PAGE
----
Dr. Tom O'Callaghan, CEO and Founder of iheed and 

Dr. Kunal D Patel, Head of Research & Advocacy, iheedNext generation innovative approaches to medical education using mobile platforms, online inter-professional communities of practice and competency based assessments offer the opportunity to rapidly transform doctors, nurses and other community-based practitioners expertise and competency to meet their community and patient needs.This is where care can be delivered at a fraction of the cost of hospital based care with patients being treated and managed early in their illness in the community by family doctors and other members of the primary care whom they know and trust and can look at their entire holistic, physical, psychological, emotional and social needs.Eighty five percent of all global health budgets are spent on the main chronic diseases like Heart Disease, Mental Health, Cancer Care and Diabetes with Diabetes alone accounting for 10 percent of global health budgets.

Achieving Universal Health Coverage (UHC) will only be possible by rapidly increasing the numbers, expertise and competencies of community based family doctors and broader members of the primary care team as this is the only cost-effective solution

A recent report, by iheed (leading Irish online medical education organisation) has brought together the views of the leading global experts in medical education on the best methodology to achieve Universal Health Coverage using innovative technology solutions and educational approaches.

By researching the best educational approaches and advocating for change in how we deliver such medical education, iheed has developed delivered and published evidence on the outcomes of successfully delivering university accredited education programmes for members of the primary care team. These methods have embraced what they advocate for, including a strong partnership model with universities and postgraduate training bodies.iheed is an Irish next generation medical education partner provider that works with Ministries and Governments around the globe to transforming medical education programmes for their doctors, nurses and the broader primary care staff.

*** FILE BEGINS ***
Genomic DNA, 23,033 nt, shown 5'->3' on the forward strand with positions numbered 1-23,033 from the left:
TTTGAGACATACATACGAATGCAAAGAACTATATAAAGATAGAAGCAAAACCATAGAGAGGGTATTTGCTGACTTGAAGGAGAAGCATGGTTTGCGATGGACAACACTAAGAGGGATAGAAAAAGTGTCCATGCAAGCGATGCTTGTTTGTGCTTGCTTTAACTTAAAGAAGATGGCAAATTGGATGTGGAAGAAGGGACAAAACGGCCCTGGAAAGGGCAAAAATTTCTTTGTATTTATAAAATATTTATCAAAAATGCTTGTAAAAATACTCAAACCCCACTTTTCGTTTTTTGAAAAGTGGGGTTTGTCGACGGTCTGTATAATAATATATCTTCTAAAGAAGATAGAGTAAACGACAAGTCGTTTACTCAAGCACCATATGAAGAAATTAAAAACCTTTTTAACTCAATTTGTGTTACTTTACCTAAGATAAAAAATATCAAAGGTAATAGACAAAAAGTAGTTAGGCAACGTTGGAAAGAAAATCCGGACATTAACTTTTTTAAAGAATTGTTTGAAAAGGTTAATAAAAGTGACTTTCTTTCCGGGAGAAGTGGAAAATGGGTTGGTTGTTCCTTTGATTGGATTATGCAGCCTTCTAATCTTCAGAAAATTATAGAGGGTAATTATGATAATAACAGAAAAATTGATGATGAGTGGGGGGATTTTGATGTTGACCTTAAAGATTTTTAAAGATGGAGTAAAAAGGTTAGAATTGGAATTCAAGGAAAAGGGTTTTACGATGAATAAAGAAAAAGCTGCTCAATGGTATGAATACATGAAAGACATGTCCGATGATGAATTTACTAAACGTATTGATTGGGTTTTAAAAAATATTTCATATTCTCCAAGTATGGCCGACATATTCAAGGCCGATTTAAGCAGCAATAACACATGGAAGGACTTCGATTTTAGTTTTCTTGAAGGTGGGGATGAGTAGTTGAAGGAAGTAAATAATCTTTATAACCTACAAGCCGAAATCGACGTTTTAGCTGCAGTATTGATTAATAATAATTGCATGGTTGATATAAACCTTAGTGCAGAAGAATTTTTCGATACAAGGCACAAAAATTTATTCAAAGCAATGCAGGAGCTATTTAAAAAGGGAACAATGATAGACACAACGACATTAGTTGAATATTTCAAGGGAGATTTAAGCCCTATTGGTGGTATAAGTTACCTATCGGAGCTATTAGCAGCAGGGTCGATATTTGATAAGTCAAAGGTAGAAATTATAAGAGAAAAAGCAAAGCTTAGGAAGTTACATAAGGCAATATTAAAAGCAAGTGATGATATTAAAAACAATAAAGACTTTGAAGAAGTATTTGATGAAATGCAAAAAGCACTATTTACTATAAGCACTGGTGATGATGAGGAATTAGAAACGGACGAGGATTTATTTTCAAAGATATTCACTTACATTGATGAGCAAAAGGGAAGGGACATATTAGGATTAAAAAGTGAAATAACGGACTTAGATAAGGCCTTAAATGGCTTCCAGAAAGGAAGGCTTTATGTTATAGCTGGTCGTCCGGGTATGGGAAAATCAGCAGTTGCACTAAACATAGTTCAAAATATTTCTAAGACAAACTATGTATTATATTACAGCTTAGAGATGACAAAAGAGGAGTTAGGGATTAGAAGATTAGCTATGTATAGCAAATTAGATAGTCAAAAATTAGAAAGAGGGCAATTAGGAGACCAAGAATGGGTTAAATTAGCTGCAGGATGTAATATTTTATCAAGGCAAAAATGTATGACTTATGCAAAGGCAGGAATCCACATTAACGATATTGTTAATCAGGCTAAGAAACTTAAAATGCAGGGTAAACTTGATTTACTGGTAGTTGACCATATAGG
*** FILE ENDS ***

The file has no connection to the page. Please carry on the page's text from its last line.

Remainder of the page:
Dr. Kunal D Patel,  Head of Research & Advocacy, iheedThe report points out some startling facts including the facts that 40 percent of the world’s population have no adequate health coverage, while by 2035 we will have a global shortage of 12.9 million health workers by 2035. Further analysis reveals that the majority of all health care needs can be managed at the primary care level, therefore innovative medical education is a must to strengthen and improve numbers of workers within the primary care sector. By utilizing information communication technologies (ICTs) within the education space, the report states: workforce capacity can improve; recruitment and retraining can improve; education becomes more cost effective; contextualized learning can be facilitated as well as collaborative, inter-professional training and quality of care improves by facilitating research and best practice.

From an Indian perspective, these recommendations are key, if we are to successfully deliver medical education and strengthen the health workforce. Currently, the urban-rural disparity is large, with 59.2 percent of health workers in urban areas, where 27.8 percent of the population resides, and 40.8 percent in rural areas, where 72.2 percent of the population resides. Additionally, as many as 31.4 percent allopathic (non ayurvedic, homeopathic or unani) Drs in India, are educated only up to secondary school level and as many as 57.3 percent do not have a medical qualification. It is therefore clear that education of these health care workers must improve and with India’s continual and impressive improvements in ICT infrastructure, the opportunity to use such methodologies for education is here. Based on current research these methodologies include online learning to developing ICT based communities of practice.

The research and education outputs that iheed have produced clearly show that online and mobile delivery improve the health workforce however, this can only be further achieved if global expertise is harnessed. This ranges from global leaders in clinical medicine acting as faculty and mentors to inter-professional education approaches. Such expertise, via the cloud and innovative mobile platforms and online communities of practitioners sharing learning have strengthened ICT based training. The key is successfully developing delivering and managing this interface between academic expertise and education delivery.

This is the way and now is the time for India to strengthen its primary care workforce capacity to achieve Universal Health Coverage and contain escalating health expenditure.

To compliment its social mission of achieving universal healthcare via the use of ICT, iheed have just launched a postgraduate diploma Diabetes in Primary care accredited by St. George’s University of London (Top 100 world ranking medical university). 


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